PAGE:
Ireland: Immigration falling, emigration increasing

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New findings from Ireland's Central Statistics Office show that the population of Ireland is falling. The main cause is a general slowing of immigration into the country coupled with increased emigration of Irish citizens to countries such as Australia.

The total number of immigrants into Ireland in the year to April 2008 was 83,800. This was 26,000 less than the previous year. During the same period, the number of emigrants increased marginally to 45,300 over the previous period in 2007.

Immigrants from the European Union showed the sharpest decline in numbers, after experiencing a strong surge in immigration since 2004.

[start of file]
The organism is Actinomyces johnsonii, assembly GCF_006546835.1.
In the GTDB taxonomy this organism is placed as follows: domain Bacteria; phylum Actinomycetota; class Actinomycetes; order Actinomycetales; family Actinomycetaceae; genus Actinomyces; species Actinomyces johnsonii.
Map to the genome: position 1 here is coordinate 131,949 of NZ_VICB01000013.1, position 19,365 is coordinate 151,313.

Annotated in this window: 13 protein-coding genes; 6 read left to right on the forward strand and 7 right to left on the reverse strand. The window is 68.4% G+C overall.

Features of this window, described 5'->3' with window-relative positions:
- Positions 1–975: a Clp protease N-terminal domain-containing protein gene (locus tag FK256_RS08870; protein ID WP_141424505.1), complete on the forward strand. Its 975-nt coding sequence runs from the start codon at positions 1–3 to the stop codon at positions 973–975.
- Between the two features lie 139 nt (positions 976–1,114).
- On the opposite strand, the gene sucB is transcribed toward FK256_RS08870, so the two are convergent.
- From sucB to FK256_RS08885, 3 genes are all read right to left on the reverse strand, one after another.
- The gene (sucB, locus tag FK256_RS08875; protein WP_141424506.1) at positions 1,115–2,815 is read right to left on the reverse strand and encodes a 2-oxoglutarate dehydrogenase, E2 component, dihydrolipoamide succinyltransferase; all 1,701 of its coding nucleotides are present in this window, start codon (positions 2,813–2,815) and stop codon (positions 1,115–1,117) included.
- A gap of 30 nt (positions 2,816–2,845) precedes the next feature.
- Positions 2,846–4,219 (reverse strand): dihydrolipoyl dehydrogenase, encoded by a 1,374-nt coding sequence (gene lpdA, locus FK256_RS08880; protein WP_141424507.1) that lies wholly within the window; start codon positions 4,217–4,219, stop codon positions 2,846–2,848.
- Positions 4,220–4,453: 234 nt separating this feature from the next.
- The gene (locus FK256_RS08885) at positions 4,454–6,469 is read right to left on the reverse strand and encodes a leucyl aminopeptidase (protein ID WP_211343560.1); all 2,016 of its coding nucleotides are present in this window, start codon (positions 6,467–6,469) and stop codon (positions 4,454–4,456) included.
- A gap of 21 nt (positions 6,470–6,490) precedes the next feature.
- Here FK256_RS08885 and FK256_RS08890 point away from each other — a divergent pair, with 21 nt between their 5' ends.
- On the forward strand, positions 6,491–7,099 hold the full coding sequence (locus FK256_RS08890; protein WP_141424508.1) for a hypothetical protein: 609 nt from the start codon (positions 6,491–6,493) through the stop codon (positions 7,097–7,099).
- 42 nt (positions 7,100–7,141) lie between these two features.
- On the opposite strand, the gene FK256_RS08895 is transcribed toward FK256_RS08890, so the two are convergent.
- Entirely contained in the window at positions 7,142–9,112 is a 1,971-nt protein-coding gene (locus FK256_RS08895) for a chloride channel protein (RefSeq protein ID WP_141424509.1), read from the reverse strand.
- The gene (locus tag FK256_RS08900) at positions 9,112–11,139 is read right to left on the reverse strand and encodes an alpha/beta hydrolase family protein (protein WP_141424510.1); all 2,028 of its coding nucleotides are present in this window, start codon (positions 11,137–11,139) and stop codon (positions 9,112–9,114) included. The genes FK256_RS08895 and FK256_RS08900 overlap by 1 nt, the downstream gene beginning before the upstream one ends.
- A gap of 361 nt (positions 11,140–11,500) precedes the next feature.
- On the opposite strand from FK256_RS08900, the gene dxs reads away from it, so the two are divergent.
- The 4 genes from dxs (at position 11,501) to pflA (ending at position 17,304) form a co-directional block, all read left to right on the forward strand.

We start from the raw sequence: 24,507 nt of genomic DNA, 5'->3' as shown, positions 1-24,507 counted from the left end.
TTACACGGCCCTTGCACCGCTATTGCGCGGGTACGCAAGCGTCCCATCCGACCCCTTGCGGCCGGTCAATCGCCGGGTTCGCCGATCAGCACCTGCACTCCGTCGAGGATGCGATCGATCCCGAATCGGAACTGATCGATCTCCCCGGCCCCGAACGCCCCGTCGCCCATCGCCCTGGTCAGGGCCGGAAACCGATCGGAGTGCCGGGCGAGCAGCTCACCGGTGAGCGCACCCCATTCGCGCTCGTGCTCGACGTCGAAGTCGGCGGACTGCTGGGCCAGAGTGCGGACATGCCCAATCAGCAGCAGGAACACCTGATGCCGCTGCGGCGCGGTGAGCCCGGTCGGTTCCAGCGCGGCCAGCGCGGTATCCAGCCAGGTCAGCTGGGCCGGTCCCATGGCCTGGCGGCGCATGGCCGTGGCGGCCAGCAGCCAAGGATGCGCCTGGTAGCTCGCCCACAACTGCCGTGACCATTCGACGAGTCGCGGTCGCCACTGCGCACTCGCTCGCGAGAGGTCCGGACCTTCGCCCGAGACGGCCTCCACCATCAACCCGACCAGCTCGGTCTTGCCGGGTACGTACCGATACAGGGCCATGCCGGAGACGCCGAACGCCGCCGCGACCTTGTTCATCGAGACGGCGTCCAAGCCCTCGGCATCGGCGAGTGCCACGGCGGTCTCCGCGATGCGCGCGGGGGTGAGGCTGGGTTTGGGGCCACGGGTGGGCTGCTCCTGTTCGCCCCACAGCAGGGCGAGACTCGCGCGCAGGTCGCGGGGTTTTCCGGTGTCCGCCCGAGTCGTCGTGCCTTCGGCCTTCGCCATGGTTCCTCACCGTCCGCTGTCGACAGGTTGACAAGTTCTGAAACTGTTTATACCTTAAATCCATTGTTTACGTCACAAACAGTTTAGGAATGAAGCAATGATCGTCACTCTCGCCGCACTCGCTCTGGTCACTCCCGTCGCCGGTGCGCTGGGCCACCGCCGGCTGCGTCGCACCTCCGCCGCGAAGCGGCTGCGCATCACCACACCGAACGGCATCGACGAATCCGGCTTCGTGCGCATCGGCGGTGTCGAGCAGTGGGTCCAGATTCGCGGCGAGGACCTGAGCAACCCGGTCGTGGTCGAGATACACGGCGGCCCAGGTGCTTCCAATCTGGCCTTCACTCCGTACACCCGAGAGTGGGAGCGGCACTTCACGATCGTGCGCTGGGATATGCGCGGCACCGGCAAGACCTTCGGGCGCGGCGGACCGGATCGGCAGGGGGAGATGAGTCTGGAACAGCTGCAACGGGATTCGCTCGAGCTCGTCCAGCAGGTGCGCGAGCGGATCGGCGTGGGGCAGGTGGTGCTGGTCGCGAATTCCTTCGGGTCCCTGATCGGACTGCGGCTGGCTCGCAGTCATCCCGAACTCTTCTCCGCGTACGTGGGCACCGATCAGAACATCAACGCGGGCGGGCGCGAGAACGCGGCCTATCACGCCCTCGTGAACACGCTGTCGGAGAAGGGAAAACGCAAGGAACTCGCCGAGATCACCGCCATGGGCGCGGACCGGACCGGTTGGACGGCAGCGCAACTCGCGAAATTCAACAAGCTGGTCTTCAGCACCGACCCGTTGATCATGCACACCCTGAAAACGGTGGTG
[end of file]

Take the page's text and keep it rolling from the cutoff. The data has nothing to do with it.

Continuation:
Ireland was one of only a few member states to immediately open its labor market to the 10 EU nations that joined the 27-member bloc in 2004. However, improving labor wages and economies in these citizens' home countries are persuading many people to remain at home.

At the same time, more and more Irish citizens are immigrating to countries such as Australia and New Zealand, according to the statistics.

Of the 19,800 Irish citizens who immigrated to what the statistics called the "Rest of the world" (countries outside the EU, the USA, and the United Kingdom), 11,300 are estimated to have immigrated to 'Australia and Oceania'. Australia has recently become a popular destination for migrant workers due to its liberal skilled immigration policies.